What has been the main deterrent to moving from 2D to 3D, according to experts, has been going from a 2D mindset to a 3D mindset. “[With TurboCAD for AEC], you can sketch everything out in a 2D mode and have 3D just by changing the isometric view. It's already in 3D - it's not that big a deal, it's one click to go from 2D to 3D. You can do just about all you need to do from a 2D perspective. From a planned view, you can lay out your drawing, put whatever objects you want on different layers, you can drop a roof on it. All the parametric windows and doors have a 2D view to them so they operate as a parametric object in a 2D view as well as in 3D. You can click on them and change the properties of them.”
IMSI has sold nearly two million copies of the product. Mayer said there are about 50,000-75,000 active users, who are largely those who bought the lower cost versions of the product through retail as opposed to strictly professional users and architects. The company originally was geared to the consumer marketplace. Mayer pointed out that many of their users use CAD in a professional sense, and a lot of them are using TurboCAD for a second seat for use at home, as it's a low cost, AutoCAD-compatible software.
The professional TurboCAD version 12 is still priced at $895. The additional architectural package is offered for $70 extra. The architectural package includes a serial code that turns on additional architectural tools, which are window and door shapes and styles, plus a 3-CD tutorial that takes you through the execution of a full set of architectural plans and leaves you with a set of plans when you're finished designing.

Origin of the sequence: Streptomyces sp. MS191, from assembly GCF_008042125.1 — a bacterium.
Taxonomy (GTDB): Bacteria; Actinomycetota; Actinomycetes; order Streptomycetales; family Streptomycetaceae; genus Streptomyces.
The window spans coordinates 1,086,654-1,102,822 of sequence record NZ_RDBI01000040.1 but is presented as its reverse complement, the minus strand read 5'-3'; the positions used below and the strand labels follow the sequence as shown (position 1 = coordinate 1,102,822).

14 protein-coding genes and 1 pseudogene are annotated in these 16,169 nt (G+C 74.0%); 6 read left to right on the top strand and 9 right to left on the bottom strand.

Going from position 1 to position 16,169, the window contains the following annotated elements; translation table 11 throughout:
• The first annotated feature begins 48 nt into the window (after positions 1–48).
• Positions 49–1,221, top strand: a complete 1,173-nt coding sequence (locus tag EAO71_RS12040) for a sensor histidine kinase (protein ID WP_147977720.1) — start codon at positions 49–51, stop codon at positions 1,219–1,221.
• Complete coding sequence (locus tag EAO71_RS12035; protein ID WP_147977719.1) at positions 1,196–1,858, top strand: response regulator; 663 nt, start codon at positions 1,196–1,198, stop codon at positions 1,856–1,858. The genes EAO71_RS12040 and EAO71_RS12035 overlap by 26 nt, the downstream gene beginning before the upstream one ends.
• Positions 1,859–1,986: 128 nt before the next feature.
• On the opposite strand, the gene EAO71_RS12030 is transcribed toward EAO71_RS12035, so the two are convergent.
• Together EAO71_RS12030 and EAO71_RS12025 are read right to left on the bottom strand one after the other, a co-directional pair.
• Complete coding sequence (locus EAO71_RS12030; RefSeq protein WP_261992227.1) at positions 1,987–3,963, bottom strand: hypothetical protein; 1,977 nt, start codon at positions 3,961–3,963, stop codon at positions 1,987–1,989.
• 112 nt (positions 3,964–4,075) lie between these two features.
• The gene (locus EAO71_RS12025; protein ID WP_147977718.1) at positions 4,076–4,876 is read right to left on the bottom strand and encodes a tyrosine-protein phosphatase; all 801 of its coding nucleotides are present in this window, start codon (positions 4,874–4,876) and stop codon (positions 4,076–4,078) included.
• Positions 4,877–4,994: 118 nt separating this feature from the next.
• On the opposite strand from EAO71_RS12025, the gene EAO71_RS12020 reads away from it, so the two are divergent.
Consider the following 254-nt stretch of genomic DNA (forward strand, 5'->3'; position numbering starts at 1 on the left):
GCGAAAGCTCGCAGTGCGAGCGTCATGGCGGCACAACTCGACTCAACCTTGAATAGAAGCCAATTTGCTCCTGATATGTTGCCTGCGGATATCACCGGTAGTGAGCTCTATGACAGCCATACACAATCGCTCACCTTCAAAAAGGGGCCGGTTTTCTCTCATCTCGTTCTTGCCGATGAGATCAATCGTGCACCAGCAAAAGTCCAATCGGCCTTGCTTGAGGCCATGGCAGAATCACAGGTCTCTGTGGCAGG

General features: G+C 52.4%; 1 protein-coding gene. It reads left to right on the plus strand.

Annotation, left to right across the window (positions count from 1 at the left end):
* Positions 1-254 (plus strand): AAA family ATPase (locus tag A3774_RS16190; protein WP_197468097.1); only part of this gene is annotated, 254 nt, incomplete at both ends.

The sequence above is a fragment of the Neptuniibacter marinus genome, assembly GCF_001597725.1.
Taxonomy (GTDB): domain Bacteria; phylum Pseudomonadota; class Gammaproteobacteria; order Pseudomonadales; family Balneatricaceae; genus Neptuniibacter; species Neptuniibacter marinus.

Interwoven, Inc., provider of Enterprise Content Management (ECM) solutions for business, announced that it has entered into an OEM agreement with Data Builder Inc., document management software and services provider for general contractors and building owners, under which Data Builder is leveraging Interwoven WorkSite Document Management as the foundation for a new electronic project control system (e-PCS) for the construction industry. Built leveraging Interwoven Document Management as the foundation, Data Builder e-PCS empowers general contractors to manage documents and workflow from pre-construction through post construction, delivering an optimized client experience, improving productivity, and facilitating risk management. The OEM agreement is the latest example of an Interwoven partner leveraging the company's industry-leading document management software to deliver targeted solutions that solve specific business process challenges for vertical industries.